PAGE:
AIPMED

ANNALS OF IBADAN POSTGRADUATE MEDICINE

REOPENING OF EDUCATIONAL INSTITUTIONS AMID THE COVID-19 OUTBREAK: NIGERIA’S PREPARATION FOR THE MITIGATION OF SCHOOL-ASSOCIATED COVID-19 RISKS

The Annals of Ibadan Postgraduate Medicine (Journal of the Association of Resident Doctors, U.C.H. Chapter) is published bi-annually.

O.S. Ilesanmi1,2 and A.A. Afolabi1

  1. Department of Community Medicine, College of Medicine, University of Ibadan, Oyo State, Nigeria
  2. Department of Community Medicine, University College Hospital, Ibadan, Oyo State, Nigeria

ABSTRACT

The global spread of the novel Coronavirus disease (COVID-19) has necessitated the implementation of non-pharmaceutical public health measures globally, including school closure. After five months of school closures, the Nigerian government is planning towards the suspension of school lockdown. However, in a bid to ensure that schoolchildren are academically equipped, and measures such as adequate ventilation, handwashing, social distancing, and increased infrastructure need to be implemented to ensure that school reopening does not result to a spike in COVID-19 cases and fatalities in Nigeria.

Keywords: Coronavirus, COVID-19, School closure, School reopening, Infection prevention and control, Nigeria.

Correspondence

Dr. O.S. Ilesanmi

Department of Community Medicine,

College of Medicine,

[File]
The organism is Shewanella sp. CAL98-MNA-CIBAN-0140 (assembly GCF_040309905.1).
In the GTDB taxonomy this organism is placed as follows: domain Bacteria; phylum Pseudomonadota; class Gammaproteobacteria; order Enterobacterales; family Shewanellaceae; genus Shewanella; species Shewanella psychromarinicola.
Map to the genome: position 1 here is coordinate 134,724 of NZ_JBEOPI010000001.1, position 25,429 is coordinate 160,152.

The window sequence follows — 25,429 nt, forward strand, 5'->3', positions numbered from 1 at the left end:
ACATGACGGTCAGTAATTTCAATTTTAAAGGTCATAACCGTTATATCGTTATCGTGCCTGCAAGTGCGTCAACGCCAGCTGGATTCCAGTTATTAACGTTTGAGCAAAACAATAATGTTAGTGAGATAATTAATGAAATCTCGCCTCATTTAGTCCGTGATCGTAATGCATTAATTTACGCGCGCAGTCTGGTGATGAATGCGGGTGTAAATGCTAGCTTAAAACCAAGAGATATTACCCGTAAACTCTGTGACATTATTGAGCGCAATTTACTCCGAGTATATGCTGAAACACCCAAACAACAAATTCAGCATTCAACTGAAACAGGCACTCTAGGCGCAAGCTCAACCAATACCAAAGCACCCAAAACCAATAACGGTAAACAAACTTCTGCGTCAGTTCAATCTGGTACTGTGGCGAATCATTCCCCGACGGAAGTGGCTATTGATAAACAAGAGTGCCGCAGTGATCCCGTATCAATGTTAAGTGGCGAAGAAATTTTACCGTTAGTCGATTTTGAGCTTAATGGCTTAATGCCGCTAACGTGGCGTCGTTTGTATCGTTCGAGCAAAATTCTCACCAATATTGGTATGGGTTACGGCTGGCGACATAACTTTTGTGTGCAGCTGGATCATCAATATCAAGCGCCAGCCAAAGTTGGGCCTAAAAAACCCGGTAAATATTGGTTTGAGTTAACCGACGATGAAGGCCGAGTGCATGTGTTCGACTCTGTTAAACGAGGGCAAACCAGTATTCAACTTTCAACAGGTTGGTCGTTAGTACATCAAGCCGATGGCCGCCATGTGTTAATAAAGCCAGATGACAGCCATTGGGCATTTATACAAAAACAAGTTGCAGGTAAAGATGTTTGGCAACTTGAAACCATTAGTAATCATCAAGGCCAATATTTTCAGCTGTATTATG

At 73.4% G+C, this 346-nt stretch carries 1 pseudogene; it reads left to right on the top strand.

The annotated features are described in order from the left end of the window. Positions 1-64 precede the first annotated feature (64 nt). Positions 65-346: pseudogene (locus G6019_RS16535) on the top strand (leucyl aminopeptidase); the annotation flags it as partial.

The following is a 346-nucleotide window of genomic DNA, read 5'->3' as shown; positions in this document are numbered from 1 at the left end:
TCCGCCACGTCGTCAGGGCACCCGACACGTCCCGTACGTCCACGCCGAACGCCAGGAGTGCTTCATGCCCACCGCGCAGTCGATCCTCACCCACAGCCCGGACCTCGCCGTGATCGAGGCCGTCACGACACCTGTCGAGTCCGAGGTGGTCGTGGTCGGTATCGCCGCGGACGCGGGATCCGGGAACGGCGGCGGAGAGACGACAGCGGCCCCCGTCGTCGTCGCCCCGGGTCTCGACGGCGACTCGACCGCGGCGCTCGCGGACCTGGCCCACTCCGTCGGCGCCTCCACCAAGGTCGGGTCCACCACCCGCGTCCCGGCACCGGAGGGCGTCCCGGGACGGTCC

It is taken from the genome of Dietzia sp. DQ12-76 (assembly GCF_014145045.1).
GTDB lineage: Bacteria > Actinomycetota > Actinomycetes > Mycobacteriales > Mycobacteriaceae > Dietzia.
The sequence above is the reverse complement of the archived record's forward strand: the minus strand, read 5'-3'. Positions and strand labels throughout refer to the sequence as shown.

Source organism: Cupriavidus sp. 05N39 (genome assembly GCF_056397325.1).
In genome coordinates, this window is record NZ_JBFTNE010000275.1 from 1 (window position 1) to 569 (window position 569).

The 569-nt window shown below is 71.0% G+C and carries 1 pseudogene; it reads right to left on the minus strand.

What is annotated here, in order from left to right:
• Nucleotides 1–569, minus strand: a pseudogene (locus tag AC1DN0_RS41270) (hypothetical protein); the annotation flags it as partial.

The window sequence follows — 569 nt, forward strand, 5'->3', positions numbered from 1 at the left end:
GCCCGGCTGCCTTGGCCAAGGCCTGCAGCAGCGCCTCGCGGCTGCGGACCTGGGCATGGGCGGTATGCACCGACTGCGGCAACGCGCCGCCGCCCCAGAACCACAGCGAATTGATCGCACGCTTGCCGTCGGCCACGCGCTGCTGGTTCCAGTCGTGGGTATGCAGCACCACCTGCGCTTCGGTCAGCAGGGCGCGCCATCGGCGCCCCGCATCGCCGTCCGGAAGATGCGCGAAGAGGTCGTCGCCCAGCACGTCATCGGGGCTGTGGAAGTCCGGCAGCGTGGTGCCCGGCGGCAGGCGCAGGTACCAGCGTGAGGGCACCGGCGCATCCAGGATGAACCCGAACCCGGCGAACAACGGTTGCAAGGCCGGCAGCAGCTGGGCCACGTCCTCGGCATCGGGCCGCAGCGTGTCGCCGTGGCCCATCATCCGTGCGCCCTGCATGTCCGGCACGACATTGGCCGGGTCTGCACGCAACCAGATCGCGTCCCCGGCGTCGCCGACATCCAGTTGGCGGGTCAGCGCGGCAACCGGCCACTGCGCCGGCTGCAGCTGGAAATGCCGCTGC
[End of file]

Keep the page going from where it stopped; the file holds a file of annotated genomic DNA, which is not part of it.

University of Ibadan,

Oyo State,

Nigeria

Email: ileolasteve@yahoo.co.uk


INTRODUCTION

The global spread of the novel Coronavirus disease (COVID-19) has necessitated the implementation of non-pharmaceutical public health measures globally, including school closures (SC).1 The reduced ability to adhere to infection prevention and control (IPC) measures further necessitated the implementation of SC in the COVID-19 era. Nigeria reported her index case of COVID-19 on February 27, 2020, and implemented SC barely three weeks after this period.2 SC has affected nearly 1.6 billion students globally, but has helped to maintain minimal levels of COVID-19 infection.3 The declaration of resumption of schools in September, 2020 by the Nigerian government emanated from a desire to reduce learning loss, reduce inequality, and enhance the realization of the Sustainable Development Goal 4: Inclusive and Quality Education.4,5 This study therefore aimed to assess the provisions of the Nigerian government regarding school reopening and the level of preparedness of educational institutions amid the COVID-19 pandemic.

Infection Prevention and Control System

The need for strong IPC system has been essential in the guidelines for the reopening of schools during the COVID-19 outbreak in Nigeria. IPC system have been described as vital to preventing spikes of infections in health facilities and educational institutions. Most Nigerian schools however have inexistent or weak IPC system. Most government and private-owned schools lack school clinics or dispensaries, while these facilities are not being used in others.6,7 Due to these reasons, ailing schoolchildren recurrently remain exposed to healthy children. In addition, most Nigerian schools lack IPC committees. How then can schoolchildren be compelled to abide by IPC measures which have been recommended for their safety? The pitiable state of IPC systems in most schools thus calls for the active involvement of stakeholders especially government personnel to make regular checks to schools and ensure the existence of IPC focal persons. School-based COVID-19 referral system and a statement of procedures for ailing schoolchildren would be required to assure of a horizontal system in the COVID-19 response.8